Al Gosling's love of extreme sports was obvious long before his entrepreneurial skills became apparent. An old photo shows him on water skis at about the age of three or four. Unfortunately, he wasn't as passionate about school when he should have been studying, the old Gordonstounian was selling boardshorts off the back of his old Renault 5.
Some "pretty messy" A-Levels followed, and jobs in the music and telecoms industries convinced him he wasn't cut out for "suiting and booting it in the City". So he went travelling, spending time working in the Bahamas as a yacht pilot and dive master, before returning to Britain, aged 24, and "hunting round for an idea" of what to do.
He tracked down a friend, Tom Hussen, a fellow extreme-sports fan. Between them they came up with an idea for a TV distribution and production firm specialising in everything from paragliding to snowboarding. They did their research, examining sales figures from firms selling sports clothing and equipment. The figures showed clear growth in public interest in the sector and confirmed their "categorical belief that the sports themselves were going to grow", he says.
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After raising £18,000 in funding from his parents and their friends, and adding in his own savings, he bought a phone and computer and began operating out of a barn outside his parents' north Essex home in 1995. The aim was to convince production companies to let them act as distributors of their programming and for a 24-year-old with no experience, that "was probably the toughest thing".
But he soon realised that the promise of money would rapidly open even the most closed minds. "By just offering them cheques, they normally fell in line." Was there any cash in his bank account at that point? "No, not at all. But we were pre-selling," he explains. They would first secure a sale to a broadcaster, then find a production company from whom they could secure programming. "And they wouldn't get the deal unless they signed an exclusive distribution deal with us."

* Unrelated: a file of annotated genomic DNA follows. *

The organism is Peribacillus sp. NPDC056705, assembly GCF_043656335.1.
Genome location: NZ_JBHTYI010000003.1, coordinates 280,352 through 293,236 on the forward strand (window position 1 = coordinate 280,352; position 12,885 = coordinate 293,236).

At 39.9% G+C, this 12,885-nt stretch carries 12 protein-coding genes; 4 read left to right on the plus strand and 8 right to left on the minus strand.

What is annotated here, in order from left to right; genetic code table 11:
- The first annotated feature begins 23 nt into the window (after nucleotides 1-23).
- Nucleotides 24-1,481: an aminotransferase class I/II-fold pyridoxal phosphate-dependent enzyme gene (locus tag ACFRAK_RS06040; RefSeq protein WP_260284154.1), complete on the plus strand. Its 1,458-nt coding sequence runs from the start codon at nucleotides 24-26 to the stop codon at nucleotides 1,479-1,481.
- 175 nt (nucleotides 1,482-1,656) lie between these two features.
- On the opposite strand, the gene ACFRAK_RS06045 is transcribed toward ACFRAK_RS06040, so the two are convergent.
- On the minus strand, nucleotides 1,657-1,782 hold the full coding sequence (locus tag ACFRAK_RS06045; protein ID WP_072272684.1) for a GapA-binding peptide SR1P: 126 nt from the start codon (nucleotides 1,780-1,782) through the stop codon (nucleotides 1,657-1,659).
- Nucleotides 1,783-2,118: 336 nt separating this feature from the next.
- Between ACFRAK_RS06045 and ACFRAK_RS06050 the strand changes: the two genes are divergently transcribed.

Their first deal was selling a 26-part extreme sports series to Thai channel BBTV for $25,000. They steadily built their sales team, buying in more and more programmes from around the world but it was by no means all plain sailing. "We nearly went bankrupt a number of times in the early years."
One major broadcaster took so long to pay up that they had no money for wages. "We were hanging on by a thread at the time." Sheer determination kept them going "we wanted to make it happen" and after about four years, the firm was turning over £4m a year.
"I said we can launch a TV channel," says Gosling, which they did in May 1999. The Extreme Sports channel now broadcasts to 38 million homes across 58 countries. His advice to budding entrepreneurs is simple "if you get that idea, go for it". It's certainly worked for him. The Extreme brand now has businesses ranging from a publishing arm to a chain of hotels, and is approaching a turnover of £25m a year.
Jody studied at the University of Limerick and she has been a senior writer for MoneyWeek for more than 15 years. Jody is experienced in interviewing, for example in her time she has dug into the lives of an ex-M15 agent and quirky business owners who have made millions. Jody’s other areas of expertise include advice on funds, stocks and house prices.
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